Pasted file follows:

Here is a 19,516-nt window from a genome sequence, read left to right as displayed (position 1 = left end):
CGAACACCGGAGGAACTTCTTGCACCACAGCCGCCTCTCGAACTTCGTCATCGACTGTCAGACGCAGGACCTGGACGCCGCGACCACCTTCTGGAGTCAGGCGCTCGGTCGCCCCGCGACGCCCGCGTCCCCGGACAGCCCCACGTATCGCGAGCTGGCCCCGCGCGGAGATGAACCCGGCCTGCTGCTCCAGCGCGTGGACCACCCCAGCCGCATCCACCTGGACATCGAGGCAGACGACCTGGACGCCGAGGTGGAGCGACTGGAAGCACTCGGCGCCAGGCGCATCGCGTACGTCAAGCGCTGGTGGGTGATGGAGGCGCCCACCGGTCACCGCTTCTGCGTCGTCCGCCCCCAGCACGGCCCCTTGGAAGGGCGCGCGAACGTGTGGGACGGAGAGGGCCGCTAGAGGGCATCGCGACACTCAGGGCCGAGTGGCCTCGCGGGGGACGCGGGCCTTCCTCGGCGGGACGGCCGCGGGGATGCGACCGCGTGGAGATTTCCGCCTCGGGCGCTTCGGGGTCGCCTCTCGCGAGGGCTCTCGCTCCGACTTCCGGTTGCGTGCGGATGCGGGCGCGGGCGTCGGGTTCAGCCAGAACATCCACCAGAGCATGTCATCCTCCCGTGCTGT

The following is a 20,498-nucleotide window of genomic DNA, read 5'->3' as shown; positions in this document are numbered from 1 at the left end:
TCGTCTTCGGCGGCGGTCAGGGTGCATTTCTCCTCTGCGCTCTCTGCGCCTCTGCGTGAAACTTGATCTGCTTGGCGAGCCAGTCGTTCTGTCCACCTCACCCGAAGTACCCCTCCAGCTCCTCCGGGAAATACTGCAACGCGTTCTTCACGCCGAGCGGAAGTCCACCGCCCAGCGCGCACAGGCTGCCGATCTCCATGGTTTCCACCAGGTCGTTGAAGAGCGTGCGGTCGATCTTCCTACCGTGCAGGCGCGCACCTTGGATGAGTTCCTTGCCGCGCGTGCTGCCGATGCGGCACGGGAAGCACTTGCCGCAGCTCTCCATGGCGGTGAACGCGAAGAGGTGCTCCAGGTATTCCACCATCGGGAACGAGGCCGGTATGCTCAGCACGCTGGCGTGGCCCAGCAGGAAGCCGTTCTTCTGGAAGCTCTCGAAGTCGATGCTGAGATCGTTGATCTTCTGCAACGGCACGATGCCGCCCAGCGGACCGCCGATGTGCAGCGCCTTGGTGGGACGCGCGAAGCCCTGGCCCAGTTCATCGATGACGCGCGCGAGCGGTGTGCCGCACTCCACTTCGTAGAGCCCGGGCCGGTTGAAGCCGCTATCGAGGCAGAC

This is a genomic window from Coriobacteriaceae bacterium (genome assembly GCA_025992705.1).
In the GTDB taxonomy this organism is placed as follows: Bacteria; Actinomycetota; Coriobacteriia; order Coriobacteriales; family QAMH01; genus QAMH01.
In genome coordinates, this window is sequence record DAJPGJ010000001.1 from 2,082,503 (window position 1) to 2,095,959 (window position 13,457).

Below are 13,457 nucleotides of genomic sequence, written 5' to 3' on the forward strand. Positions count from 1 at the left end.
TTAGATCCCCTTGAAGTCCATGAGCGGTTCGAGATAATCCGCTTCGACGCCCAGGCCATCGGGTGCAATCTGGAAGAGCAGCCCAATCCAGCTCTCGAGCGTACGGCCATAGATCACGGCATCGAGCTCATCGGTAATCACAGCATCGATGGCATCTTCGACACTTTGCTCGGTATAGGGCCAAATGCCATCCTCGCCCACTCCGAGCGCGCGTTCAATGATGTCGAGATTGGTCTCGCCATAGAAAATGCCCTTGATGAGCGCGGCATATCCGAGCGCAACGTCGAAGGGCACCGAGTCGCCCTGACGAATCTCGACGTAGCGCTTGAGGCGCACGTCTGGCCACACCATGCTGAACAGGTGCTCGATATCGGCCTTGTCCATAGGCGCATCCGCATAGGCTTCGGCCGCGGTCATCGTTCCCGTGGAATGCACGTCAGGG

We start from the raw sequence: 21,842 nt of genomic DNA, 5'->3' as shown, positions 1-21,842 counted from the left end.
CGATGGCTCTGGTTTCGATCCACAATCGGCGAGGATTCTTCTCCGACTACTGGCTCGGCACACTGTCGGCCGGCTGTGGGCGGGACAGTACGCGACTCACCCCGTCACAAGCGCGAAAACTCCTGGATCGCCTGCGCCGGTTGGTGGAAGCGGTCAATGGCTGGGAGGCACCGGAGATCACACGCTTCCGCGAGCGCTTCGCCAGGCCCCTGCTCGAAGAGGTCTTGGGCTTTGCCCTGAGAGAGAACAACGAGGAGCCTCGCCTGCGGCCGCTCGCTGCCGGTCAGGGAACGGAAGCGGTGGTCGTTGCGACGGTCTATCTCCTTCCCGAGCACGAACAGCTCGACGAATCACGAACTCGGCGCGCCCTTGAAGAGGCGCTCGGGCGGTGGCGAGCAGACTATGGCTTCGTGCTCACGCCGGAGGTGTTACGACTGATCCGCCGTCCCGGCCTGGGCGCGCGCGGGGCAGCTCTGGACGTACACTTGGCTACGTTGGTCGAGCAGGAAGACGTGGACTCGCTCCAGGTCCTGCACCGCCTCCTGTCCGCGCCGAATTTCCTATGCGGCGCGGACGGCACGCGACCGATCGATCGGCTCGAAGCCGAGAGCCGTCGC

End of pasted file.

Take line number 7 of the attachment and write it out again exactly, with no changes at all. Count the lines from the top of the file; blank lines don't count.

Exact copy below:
In genome coordinates, this window is sequence record DAJPGJ010000001.1 from 2,082,503 (window position 1) to 2,095,959 (window position 13,457).